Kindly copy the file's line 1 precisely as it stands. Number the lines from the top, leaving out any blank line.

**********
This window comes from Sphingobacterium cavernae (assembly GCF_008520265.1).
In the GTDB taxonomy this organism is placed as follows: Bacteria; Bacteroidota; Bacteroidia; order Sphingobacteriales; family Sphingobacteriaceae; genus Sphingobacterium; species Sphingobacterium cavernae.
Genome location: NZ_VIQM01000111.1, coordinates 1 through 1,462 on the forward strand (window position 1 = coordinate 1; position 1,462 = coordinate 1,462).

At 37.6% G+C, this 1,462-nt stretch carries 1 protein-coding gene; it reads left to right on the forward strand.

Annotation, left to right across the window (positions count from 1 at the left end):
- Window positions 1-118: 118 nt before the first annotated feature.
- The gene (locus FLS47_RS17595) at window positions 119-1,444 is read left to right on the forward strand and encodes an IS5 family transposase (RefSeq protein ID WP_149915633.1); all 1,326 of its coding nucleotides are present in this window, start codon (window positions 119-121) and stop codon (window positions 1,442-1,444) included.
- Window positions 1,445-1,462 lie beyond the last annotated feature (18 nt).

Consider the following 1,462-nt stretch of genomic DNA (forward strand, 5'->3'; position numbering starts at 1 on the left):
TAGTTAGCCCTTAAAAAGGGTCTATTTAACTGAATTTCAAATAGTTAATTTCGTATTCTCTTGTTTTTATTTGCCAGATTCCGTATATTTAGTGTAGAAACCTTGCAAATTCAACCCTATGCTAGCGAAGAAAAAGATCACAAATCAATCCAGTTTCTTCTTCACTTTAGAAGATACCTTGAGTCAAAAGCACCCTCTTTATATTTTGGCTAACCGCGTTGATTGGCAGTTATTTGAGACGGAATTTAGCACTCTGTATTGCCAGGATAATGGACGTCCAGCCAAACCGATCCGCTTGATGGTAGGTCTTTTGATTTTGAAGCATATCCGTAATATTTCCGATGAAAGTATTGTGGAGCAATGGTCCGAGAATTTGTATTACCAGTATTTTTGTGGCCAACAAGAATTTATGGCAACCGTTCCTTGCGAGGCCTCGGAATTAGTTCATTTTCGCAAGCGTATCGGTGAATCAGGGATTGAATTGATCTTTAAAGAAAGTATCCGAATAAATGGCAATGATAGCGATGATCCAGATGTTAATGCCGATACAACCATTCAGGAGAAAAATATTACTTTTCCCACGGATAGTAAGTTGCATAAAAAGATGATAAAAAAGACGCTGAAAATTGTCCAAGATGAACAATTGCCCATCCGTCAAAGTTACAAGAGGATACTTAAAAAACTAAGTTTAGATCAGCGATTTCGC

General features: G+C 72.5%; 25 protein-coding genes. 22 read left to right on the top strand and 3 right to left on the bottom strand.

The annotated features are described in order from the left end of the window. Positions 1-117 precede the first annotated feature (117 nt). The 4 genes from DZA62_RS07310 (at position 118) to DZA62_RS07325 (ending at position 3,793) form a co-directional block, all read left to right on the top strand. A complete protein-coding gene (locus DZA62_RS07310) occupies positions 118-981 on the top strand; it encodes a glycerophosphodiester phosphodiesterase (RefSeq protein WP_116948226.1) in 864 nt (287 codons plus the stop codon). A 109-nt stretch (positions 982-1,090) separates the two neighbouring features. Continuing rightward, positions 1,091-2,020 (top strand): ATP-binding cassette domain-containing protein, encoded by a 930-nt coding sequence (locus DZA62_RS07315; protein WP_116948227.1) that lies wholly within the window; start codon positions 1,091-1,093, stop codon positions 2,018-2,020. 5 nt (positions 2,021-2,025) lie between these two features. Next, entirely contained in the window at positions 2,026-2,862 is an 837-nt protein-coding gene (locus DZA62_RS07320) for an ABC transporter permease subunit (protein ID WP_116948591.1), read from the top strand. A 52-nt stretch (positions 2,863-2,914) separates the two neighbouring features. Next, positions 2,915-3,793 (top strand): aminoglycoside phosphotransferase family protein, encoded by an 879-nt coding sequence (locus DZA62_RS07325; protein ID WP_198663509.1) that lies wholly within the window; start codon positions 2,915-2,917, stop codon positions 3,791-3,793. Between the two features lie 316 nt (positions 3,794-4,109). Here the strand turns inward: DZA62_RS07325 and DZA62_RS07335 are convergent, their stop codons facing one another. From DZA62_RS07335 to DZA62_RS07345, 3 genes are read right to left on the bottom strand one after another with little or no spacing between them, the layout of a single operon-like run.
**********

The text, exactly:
This window comes from Sphingobacterium cavernae (assembly GCF_008520265.1).